These nominally cylindrical chambers numbering between five and eight depending on the size of the revolver and the size of the cartridge being fired, are bored through the cylinder so that their axes are parallel to the cylinder's axis of rotation. The semi-automatic pistol was the next step in the development of the pistol. By avoiding multiple chambers—which need to be individually reloaded—semi-automatic pistols delivered faster rates of fire and required only a few seconds to reload. In blowback-type semi-automatics, the recoil force is used to push the slide back and eject the shell so that the magazine spring can push another round up. An example of a modern blow back action semi-automatic pistol is the Walther PPK. Blowback pistols are some of the more designed handguns. Many semi-automatic pistols today operate using short-recoil; this design is coupled with the Browning type tilting barrel. Water gun, including water pistol and squirt gun
The.410 bore or.410 gauge, is the second-smallest caliber of shotgun shell available. A.410 bore shotgun loaded with shot shells is well suited for small game hunting and pest control. The.410 started life off in the UK as a garden gun along with the.360 and the No.3, No.2 and No.1 bore rimfires..410 shells have similar base dimensions to the.45 Colt cartridge, allowing many single-shot firearms, as well as some derringers chambered in that caliber to fire.410 shot shells without any modifications. Lancaster's pattern centerfire and pinfire.410 shot cartridges first appeared in Eley Brothers Ltd. flysheets in 1857. By 1874, Eleys were advertising modern centerfire.410 cartridges. It appears to have become popular around 1900, although it was recommended as "suited to the requirements of naturalists, garden guns and for such weapons as walking-stick guns" for self-defense, in 1892 by W. W. Greener; the first ammunition was 2.0 inches long, compared with the modern 2.5 and 3.0-inch sizes.410 shotguns loaded with shot shells are well suited for small game hunting and pest control.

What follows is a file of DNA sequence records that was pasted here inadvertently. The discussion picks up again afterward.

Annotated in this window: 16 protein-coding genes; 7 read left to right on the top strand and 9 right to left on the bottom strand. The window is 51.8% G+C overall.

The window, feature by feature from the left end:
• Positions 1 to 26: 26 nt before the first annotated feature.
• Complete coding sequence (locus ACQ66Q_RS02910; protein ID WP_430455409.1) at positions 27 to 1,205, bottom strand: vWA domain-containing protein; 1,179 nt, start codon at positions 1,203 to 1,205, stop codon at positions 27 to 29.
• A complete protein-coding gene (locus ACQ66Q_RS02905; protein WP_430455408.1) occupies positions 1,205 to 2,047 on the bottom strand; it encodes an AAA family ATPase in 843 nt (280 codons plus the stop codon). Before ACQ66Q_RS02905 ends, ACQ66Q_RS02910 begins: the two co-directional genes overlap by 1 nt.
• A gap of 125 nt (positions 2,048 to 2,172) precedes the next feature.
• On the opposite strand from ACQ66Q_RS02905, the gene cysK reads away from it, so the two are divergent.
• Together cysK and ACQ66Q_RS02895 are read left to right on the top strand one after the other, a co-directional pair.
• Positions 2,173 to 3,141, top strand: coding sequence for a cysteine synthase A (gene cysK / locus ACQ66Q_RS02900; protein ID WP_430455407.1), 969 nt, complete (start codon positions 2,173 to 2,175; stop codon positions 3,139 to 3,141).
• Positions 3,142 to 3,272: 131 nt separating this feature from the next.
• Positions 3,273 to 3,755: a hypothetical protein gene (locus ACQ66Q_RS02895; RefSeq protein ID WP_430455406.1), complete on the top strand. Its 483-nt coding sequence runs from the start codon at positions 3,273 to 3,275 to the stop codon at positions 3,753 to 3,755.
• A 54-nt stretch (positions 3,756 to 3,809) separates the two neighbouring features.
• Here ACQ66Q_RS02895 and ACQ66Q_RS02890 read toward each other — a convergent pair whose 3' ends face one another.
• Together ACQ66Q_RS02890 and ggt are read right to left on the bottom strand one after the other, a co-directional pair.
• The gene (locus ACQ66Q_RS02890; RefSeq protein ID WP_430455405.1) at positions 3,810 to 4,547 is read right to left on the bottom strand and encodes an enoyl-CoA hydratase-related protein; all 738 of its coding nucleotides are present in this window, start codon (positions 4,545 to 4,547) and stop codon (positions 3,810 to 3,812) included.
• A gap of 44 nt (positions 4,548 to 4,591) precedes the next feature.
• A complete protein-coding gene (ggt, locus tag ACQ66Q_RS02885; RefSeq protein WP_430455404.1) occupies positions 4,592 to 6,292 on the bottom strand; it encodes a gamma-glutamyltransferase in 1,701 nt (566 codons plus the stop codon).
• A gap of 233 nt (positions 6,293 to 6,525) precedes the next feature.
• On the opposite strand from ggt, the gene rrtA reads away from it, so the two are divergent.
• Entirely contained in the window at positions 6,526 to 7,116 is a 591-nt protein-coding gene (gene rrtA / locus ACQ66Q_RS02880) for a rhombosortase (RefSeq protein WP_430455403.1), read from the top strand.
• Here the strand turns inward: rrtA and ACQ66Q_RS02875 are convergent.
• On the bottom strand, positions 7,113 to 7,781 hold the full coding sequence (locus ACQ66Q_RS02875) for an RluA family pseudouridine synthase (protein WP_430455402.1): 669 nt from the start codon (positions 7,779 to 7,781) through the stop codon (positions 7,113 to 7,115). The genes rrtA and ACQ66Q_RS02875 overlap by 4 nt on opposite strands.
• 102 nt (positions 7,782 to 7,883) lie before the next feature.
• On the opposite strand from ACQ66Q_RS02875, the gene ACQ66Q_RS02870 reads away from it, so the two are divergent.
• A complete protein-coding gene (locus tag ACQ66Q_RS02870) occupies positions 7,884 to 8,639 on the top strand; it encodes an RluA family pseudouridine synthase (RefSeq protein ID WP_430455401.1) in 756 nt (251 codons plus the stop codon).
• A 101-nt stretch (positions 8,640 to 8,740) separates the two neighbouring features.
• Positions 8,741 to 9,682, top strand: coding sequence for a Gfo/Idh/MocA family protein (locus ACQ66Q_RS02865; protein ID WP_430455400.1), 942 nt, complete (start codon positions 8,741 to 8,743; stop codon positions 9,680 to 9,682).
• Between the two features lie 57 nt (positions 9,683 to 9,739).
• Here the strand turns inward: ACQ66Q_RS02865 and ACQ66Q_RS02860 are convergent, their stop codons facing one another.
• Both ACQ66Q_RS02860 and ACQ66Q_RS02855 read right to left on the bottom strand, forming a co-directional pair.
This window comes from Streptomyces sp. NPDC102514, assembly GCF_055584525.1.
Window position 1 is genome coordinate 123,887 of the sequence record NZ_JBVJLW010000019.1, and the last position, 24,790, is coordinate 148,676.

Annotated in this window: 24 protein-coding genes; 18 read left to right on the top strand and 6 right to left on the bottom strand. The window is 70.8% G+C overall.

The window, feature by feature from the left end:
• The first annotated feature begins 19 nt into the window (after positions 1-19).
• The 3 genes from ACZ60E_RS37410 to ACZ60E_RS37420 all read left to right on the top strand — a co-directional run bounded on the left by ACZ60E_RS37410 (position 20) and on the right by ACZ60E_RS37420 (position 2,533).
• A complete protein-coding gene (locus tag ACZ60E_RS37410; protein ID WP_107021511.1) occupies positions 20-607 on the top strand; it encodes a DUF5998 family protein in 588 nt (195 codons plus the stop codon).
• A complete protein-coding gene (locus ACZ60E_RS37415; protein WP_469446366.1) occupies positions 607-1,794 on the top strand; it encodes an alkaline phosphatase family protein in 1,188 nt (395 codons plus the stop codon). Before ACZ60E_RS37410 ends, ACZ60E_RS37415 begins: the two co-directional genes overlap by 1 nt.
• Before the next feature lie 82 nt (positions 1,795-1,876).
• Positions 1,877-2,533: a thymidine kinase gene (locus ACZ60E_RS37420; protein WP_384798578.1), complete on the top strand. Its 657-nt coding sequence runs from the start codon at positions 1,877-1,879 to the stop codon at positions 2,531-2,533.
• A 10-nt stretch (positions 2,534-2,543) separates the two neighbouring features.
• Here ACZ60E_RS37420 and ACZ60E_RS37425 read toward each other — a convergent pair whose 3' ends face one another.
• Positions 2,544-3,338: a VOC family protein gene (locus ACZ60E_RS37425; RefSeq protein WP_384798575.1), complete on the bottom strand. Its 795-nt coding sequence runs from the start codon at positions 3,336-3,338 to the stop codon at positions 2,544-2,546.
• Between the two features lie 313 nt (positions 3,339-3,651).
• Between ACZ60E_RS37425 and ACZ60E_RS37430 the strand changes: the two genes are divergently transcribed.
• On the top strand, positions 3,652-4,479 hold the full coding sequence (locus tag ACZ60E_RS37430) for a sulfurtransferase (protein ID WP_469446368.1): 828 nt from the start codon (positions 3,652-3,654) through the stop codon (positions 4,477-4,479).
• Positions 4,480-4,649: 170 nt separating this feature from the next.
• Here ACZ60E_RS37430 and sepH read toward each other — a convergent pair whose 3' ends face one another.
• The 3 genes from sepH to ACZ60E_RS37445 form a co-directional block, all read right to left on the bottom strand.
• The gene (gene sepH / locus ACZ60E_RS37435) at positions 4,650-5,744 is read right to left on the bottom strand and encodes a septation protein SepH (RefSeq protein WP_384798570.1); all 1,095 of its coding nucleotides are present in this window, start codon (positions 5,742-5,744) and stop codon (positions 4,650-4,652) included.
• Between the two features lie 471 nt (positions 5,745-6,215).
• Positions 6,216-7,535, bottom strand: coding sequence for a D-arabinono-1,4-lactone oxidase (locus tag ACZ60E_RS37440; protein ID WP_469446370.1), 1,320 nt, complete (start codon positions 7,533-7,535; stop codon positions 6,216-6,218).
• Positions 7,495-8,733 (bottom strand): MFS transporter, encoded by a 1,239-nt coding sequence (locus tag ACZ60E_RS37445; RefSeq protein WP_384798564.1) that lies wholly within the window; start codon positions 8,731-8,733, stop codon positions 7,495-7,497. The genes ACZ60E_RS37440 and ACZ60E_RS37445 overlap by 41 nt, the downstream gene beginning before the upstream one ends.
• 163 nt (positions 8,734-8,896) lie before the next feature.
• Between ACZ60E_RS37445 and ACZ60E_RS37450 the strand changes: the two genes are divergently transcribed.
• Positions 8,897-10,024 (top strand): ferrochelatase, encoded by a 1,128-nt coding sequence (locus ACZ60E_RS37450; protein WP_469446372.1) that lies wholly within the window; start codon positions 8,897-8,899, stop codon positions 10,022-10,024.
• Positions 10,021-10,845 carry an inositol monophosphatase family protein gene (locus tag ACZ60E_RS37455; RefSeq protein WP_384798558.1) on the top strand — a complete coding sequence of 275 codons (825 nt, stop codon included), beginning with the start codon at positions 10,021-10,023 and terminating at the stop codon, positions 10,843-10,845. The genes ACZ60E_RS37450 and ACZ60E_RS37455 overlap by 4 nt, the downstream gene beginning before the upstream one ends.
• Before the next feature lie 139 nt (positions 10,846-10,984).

A. 410 loaded with 1/4 ounce slugs is effective against larger animals such as deer. While a.410 is inferior to the traditional 12-gauge shotshell for defensive use, a number of companies market defensive guns chambered in.410, such as the Mossberg 500 Home Security Model and the Taurus Judge revolver chambered for both.45 Colt and.410 bore rounds up to 3 inches in length. Defensive ammunition such as buckshot and combination loads are common. American Derringer and Winchester market ammunition loaded with five 000 buckshot pellets in 3-inch shells and three pellets in 2.5-inch shells. Combination shells such as Winchester Supreme Elite.410 shells are loaded with three 71 grain disks and twelve BB pellets. The small size of the.410 bore makes it popular for use in compact firearms carried for emergency use. These are combination guns, with a.22 Hornet or.22 rimfire rifle barrel mounted over a.410 bore shotgun barrel. The Snake Charmer is a.410 gauge, stainless steel, single shot, break-action shotgun, with an exposed hammer, an 18 1/8 inch barrel, black molded plastic furniture and a short thumb-hole butt-stock that holds four additional 2 1/2 shotgun shells.